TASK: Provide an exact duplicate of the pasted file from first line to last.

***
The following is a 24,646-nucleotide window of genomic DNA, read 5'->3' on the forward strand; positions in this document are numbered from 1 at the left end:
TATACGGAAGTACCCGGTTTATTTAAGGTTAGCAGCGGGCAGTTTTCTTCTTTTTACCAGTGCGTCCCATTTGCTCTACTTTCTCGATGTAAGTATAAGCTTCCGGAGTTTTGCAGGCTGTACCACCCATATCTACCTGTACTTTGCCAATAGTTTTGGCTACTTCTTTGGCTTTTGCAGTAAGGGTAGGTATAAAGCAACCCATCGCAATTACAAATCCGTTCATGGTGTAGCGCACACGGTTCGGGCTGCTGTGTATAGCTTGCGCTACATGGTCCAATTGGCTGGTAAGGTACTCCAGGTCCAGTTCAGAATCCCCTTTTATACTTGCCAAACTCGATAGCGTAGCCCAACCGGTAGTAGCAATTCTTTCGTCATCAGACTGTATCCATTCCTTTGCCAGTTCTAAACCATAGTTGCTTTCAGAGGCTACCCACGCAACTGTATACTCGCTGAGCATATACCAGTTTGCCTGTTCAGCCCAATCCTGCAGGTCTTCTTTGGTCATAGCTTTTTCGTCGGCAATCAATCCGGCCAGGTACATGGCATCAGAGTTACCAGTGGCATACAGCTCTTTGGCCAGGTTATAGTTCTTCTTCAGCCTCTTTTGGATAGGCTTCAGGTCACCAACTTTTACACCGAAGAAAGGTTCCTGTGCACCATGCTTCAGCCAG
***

The following is a 24,646-nucleotide window of genomic DNA, read 5'->3' on the forward strand; positions in this document are numbered from 1 at the left end:
TATACGGAAGTACCCGGTTTATTTAAGGTTAGCAGCGGGCAGTTTTCTTCTTTTTACCAGTGCGTCCCATTTGCTCTACTTTCTCGATGTAAGTATAAGCTTCCGGAGTTTTGCAGGCTGTACCACCCATATCTACCTGTACTTTGCCAATAGTTTTGGCTACTTCTTTGGCTTTTGCAGTAAGGGTAGGTATAAAGCAACCCATCGCAATTACAAATCCGTTCATGGTGTAGCGCACACGGTTCGGGCTGCTGTGTATAGCTTGCGCTACATGGTCCAATTGGCTGGTAAGGTACTCCAGGTCCAGTTCAGAATCCCCTTTTATACTTGCCAAACTCGATAGCGTAGCCCAACCGGTAGTAGCAATTCTTTCGTCATCAGACTGTATCCATTCCTTTGCCAGTTCTAAACCATAGTTGCTTTCAGAGGCTACCCACGCAACTGTATACTCGCTGAGCATATACCAGTTTGCCTGTTCAGCCCAATCCTGCAGGTCTTCTTTGGTCATAGCTTTTTCGTCGGCAATCAATCCGGCCAGGTACATGGCATCAGAGTTACCAGTGGCATACAGCTCTTTGGCCAGGTTATAGTTCTTCTTCAGCCTCTTTTGGATAGGCTTCAGGTCACCAACTTTTACACCGAAGAAAGGTTCCTGTGCACCATGCTTCAGCCAG